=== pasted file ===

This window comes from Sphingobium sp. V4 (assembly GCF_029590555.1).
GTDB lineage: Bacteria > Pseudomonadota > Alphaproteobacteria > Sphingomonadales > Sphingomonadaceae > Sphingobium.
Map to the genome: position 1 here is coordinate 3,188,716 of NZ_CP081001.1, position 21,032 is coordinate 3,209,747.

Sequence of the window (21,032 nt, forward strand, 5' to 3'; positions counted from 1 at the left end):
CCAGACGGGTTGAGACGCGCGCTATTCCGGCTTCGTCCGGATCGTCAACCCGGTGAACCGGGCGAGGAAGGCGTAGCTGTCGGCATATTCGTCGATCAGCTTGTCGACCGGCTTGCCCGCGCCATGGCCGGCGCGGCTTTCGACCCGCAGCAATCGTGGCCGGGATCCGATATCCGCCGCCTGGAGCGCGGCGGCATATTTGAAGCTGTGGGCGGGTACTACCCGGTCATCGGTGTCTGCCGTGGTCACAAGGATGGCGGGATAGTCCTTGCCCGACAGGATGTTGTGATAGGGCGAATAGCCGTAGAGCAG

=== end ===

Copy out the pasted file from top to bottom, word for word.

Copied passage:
This window comes from Sphingobium sp. V4 (assembly GCF_029590555.1).
GTDB lineage: Bacteria > Pseudomonadota > Alphaproteobacteria > Sphingomonadales > Sphingomonadaceae > Sphingobium.
Map to the genome: position 1 here is coordinate 3,188,716 of NZ_CP081001.1, position 21,032 is coordinate 3,209,747.

Sequence of the window (21,032 nt, forward strand, 5' to 3'; positions counted from 1 at the left end):
CCAGACGGGTTGAGACGCGCGCTATTCCGGCTTCGTCCGGATCGTCAACCCGGTGAACCGGGCGAGGAAGGCGTAGCTGTCGGCATATTCGTCGATCAGCTTGTCGACCGGCTTGCCCGCGCCATGGCCGGCGCGGCTTTCGACCCGCAGCAATCGTGGCCGGGATCCGATATCCGCCGCCTGGAGCGCGGCGGCATATTTGAAGCTGTGGGCGGGTACTACCCGGTCATCGGTGTCTGCCGTGGTCACAAGGATGGCGGGATAGTCCTTGCCCGACAGGATGTTGTGATAGGGCGAATAGCCGTAGAGCAG